Three satellites were lost when a Russian launch vehicle fell in the Sea of Okhotsk on Mar 28. The five-stage Start launch vehicle, which took off from Plesetsk, is based on the Nadiradze bureau's three stage Topol' ballistic missile. A four stage Start-1 variant successfully placed a test satellite in orbit in Mar 1993. According to Maxim Tarasenko, apparently there are actually six stages including a small kick motor to circularize the orbit. The failure was in the fourth stage, and the fifth stage never got a chance to fire. The debris impacted eastern Russia.
The two commercial payloads on the Start were Gurwin-1 and UNAMSAT. The Start also carried a prototype satellite, the EKA (Eksperimental'niy Kosmicheskiy Apparat). Gurwin-1, also known as Techsat, was built by the Technion Institute of Technology in Israel. UNAMSAT was an AMSAT Microsat class amateur radio satellite built by UNAM, the Autonomous University of Mexico.
The Ariane launch vehicle returned to flight on Mar 28, following a failure last December. It successfully placed in geostationary transfer orbit two communications satellites, Eutelsat Hot Bird 1 and Brasilsat B2. Hot Bird 1, an Aerospatiale-built Spacebus 2000 satellite, is also known as Eutelsat II F-6. Brasilsat B2 is the second HS-376W, a wide diameter variant of the classic Hughes HS-376 comsat.
On March 22, Lockheed Martin's Atlas IIAS launch vehicle flight AC-115 took off from LC36B at Cape Canaveral and placed a Space Systems/Loral FS-1300 class communications satellite in orbit for INTELSAT, the International Telecommunications Satellite Organization. Intelsat 705 will be placed over the Atlantic Ocean.
The AC-115 launch was swiftly followed by the final Atlas E launch from Vandenberg on Mar 24, and a further Atlas Centaur launch, this time a IIA model, from pad 36A at Canaveral on Apr 7. AC-114 placed American Mobile Satellite Corp.'s AMSC-1 into orbit. AMSC-1 (also known as M-SAT) is a Hughes HS-601 class comsat with 16 L-band and one Ku-band transponders.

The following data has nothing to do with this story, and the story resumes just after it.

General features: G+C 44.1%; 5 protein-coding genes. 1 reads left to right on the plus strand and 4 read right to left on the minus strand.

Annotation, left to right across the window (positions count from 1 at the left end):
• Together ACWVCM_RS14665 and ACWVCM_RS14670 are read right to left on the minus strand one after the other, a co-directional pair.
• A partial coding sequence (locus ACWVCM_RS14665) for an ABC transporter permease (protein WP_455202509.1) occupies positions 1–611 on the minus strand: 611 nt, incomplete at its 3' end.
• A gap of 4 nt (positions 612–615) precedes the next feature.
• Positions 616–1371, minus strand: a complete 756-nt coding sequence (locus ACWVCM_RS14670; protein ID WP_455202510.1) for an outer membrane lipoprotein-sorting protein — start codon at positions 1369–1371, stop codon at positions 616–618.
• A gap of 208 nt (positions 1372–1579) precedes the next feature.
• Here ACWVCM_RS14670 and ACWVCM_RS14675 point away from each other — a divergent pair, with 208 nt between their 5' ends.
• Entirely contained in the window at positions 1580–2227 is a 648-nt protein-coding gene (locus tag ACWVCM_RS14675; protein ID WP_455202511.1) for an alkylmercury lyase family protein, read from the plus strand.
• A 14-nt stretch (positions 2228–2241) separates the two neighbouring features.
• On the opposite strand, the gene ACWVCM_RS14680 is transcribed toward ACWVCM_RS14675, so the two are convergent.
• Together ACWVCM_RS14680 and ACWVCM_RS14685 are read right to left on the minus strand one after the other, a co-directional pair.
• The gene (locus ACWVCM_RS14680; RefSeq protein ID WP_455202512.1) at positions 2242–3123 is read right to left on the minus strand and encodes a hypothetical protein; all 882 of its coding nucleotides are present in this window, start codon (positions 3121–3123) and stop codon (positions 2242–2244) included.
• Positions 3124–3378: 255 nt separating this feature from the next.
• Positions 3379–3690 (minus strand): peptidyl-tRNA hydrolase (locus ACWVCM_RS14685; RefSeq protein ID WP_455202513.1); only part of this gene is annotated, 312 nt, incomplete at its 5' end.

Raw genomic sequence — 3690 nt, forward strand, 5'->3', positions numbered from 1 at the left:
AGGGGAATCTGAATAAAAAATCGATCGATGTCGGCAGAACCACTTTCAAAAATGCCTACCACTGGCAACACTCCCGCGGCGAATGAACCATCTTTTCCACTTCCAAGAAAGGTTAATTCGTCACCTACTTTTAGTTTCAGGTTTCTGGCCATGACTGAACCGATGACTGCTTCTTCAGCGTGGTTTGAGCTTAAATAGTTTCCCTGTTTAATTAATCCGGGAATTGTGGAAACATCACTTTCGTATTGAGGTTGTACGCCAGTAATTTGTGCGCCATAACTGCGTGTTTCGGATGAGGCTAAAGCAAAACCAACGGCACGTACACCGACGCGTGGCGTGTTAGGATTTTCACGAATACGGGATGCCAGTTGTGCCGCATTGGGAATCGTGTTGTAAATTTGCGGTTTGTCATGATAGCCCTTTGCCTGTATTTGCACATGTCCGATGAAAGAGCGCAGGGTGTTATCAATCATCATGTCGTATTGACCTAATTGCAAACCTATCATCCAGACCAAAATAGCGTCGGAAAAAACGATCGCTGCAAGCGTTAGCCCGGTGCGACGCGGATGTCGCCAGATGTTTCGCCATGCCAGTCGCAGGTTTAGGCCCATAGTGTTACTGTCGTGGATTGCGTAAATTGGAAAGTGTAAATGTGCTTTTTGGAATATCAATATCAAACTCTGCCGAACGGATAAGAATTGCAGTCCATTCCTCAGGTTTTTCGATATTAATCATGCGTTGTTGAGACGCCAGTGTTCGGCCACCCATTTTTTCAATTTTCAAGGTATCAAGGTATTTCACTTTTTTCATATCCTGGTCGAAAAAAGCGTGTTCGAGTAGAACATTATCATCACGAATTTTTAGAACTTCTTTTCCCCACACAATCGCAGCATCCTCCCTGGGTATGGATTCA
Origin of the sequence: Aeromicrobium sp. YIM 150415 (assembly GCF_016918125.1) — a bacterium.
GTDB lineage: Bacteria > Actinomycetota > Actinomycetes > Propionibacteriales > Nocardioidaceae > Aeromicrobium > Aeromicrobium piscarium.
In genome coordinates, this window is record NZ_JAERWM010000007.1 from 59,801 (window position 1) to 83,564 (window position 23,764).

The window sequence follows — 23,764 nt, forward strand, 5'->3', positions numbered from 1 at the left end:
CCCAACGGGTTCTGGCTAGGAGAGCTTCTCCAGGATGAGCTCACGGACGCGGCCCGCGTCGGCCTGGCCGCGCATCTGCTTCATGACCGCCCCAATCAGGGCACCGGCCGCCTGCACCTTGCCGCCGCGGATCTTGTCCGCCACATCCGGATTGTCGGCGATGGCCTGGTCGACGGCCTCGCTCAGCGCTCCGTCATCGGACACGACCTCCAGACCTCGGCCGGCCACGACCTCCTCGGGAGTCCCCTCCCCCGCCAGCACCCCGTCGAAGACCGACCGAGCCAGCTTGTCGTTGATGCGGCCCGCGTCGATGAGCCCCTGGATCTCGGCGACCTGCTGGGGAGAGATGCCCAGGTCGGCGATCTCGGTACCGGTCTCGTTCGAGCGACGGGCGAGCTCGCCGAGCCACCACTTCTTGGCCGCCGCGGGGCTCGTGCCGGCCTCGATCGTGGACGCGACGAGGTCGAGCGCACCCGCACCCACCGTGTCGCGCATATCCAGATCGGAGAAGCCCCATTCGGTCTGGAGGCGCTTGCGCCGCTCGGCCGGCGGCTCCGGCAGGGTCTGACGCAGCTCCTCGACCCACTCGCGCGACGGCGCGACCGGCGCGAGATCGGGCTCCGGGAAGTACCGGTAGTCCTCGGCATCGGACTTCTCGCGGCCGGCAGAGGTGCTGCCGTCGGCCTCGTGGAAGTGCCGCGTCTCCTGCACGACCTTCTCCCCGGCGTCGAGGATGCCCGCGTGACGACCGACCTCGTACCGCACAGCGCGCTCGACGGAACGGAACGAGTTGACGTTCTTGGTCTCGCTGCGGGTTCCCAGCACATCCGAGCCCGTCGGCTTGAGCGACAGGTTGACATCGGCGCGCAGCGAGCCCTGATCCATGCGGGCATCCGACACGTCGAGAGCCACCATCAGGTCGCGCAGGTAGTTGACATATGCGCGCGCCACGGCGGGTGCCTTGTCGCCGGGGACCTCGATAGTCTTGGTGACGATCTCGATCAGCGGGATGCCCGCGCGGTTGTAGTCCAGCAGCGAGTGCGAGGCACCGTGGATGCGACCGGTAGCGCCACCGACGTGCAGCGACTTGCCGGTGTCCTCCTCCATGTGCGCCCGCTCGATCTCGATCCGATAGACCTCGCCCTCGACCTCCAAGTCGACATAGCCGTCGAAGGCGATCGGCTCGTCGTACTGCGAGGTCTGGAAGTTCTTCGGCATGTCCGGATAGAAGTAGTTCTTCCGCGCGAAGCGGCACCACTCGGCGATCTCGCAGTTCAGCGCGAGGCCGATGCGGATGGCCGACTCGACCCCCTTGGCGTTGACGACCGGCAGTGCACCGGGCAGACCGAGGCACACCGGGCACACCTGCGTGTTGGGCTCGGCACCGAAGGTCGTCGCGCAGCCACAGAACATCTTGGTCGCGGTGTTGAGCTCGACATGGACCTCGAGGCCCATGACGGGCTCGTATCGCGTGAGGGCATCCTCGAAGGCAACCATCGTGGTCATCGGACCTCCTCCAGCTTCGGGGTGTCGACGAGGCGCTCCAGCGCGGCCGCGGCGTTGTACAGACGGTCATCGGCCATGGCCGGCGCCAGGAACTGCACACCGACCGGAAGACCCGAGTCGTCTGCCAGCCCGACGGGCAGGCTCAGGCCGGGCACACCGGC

Orbital Sciences Corp.'s Pegasus launch vehicle returned to flight on Apr 3. This was the first successful launch using the Lockheed L-1011 carrier airplane, which took off from Vandenberg AFB and dropped the Pegasus over the Point Arguello Warning Area in the Pacific. The 3-stage standard Pegasus placed three small satellites in a 730 x 750 km x 70.0 deg orbit. Two of the satellites, Orbcomm FM1 and FM2, are the first satellites in OSC's Orbital Communications Corp. (Orbcomm) subsidiary's low Earth orbit (LEO) communications network. They are 1.0m in diameter and 0.16m high, with a mass of 40 kg; once on orbit they deploy a 3.3m long VHF/UHF communications antenna and a pair of solar panels spanning 2.2m. Orbcomm FM2's uplink antenna was malfunctioning last week, but FM1 was operating well.
The third satellite is Microlab 1, a 68 kg scientific satellite 1.0m in diameter and 0.3m high. It carries NASA-MSFC's Optical Transient Detector experiment to study the global distribution of lightning, and the University Corporation for Atmospheric Research's GPS-MET experiment which will study the occultation of GPS navigation satellite signals by the atmosphere to derive meteorological information.
On Apr 5 Israel launched its most sophisticated satellite to date, the 'Ofeq-3 ("Horizon-3") 3-axis stabilized technology satellite. The Shaviyt launch vehicle took off on a westward trajectory from Palamchim Air Force Base in Israel and placed the satellite and the AUS-51 solid motor third stage in a retrograde orbit. 'Ofeq-3 carries an electro-optical scanner and has a mass of 225 kg. It has been reported in the media as Israel's first spy satellite, but that is probably an overstatement, since the resolution is only as good as a few metres. 'Ofeq-3's westward orbit is rare, but not a record; some US Air Force satellites in the 1960s went to an inclination of 144 degrees to the eastward equator (i.e. 36 degrees to the westbound equator).
Mar 2 ODERACS II D Reentered Mar 3 ODERACS E Reentered Mar 3 Foton 10 Landed in Russia Mar 10 Kosmos-2280 Deorbited Mar 15 Progress M-26 Deorbited over Pacific Mar 18 Endeavour Landed at Edwards AFB Mar 18 Kosmos-2244 Deorbited Mar 22 Soyuz TM-20 Landed in Kazakhstan Apr 3 Kosmos-2137 Reentered Apr 4 Kosmos-2290 Reentered
Jonathan McDowell (© Jonathan McDowell 1994)